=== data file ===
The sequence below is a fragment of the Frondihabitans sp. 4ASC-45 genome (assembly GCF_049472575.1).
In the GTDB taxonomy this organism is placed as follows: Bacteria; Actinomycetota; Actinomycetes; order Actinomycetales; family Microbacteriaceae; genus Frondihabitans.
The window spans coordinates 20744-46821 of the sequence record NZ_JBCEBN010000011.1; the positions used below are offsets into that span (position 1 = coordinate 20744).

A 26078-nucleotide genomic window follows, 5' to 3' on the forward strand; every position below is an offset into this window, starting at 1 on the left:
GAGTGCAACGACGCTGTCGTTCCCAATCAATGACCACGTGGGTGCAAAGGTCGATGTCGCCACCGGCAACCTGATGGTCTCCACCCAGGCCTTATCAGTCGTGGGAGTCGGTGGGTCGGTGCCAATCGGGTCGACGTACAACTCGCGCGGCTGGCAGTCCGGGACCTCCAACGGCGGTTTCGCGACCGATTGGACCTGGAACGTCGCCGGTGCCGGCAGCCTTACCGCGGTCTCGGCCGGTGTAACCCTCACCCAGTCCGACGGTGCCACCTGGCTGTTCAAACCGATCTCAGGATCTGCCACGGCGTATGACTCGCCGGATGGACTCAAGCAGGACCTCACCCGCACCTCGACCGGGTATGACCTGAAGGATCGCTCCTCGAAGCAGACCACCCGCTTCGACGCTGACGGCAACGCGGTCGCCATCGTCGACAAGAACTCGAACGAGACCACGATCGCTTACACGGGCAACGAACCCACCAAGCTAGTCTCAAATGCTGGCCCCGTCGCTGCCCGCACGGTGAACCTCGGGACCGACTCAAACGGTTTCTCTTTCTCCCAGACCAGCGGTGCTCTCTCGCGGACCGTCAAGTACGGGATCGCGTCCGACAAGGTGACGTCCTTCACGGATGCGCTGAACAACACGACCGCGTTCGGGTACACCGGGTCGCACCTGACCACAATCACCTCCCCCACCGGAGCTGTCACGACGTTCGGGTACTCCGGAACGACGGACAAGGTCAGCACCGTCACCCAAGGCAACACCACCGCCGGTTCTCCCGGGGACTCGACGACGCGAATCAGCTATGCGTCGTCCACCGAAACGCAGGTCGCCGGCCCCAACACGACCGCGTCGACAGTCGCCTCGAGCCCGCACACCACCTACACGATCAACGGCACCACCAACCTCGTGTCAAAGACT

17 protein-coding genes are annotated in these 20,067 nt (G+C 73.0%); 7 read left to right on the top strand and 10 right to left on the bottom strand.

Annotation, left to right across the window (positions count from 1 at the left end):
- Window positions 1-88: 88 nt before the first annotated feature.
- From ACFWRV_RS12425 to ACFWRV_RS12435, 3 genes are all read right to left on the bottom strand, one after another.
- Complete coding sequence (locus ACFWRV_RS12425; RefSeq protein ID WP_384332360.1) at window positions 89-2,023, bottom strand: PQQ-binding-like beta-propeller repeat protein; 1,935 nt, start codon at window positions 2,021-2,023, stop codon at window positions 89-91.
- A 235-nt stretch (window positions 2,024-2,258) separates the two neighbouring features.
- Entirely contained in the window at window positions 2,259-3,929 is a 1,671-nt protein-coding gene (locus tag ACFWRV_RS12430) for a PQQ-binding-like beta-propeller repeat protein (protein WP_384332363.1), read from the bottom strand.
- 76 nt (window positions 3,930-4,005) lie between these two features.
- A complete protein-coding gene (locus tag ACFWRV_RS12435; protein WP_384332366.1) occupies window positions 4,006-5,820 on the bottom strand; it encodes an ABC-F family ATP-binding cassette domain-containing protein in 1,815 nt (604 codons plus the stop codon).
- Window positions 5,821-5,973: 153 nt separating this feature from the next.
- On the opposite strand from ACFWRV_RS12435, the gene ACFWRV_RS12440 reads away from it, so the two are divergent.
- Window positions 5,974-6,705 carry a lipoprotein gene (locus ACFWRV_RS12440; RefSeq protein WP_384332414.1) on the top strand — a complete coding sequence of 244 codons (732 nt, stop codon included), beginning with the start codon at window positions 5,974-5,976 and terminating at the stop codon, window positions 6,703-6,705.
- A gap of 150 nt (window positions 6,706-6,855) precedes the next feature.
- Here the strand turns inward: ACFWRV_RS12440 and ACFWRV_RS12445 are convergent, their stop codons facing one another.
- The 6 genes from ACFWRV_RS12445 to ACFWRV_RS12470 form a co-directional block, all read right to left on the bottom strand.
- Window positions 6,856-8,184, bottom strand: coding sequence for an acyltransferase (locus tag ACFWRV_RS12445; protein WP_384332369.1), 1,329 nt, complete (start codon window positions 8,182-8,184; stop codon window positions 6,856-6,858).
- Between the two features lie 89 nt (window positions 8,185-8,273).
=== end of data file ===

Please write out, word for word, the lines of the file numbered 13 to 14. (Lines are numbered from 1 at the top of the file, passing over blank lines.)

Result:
- 76 nt (window positions 3,930-4,005) lie between these two features.
- A complete protein-coding gene (locus tag ACFWRV_RS12435; protein WP_384332366.1) occupies window positions 4,006-5,820 on the bottom strand; it encodes an ABC-F family ATP-binding cassette domain-containing protein in 1,815 nt (604 codons plus the stop codon).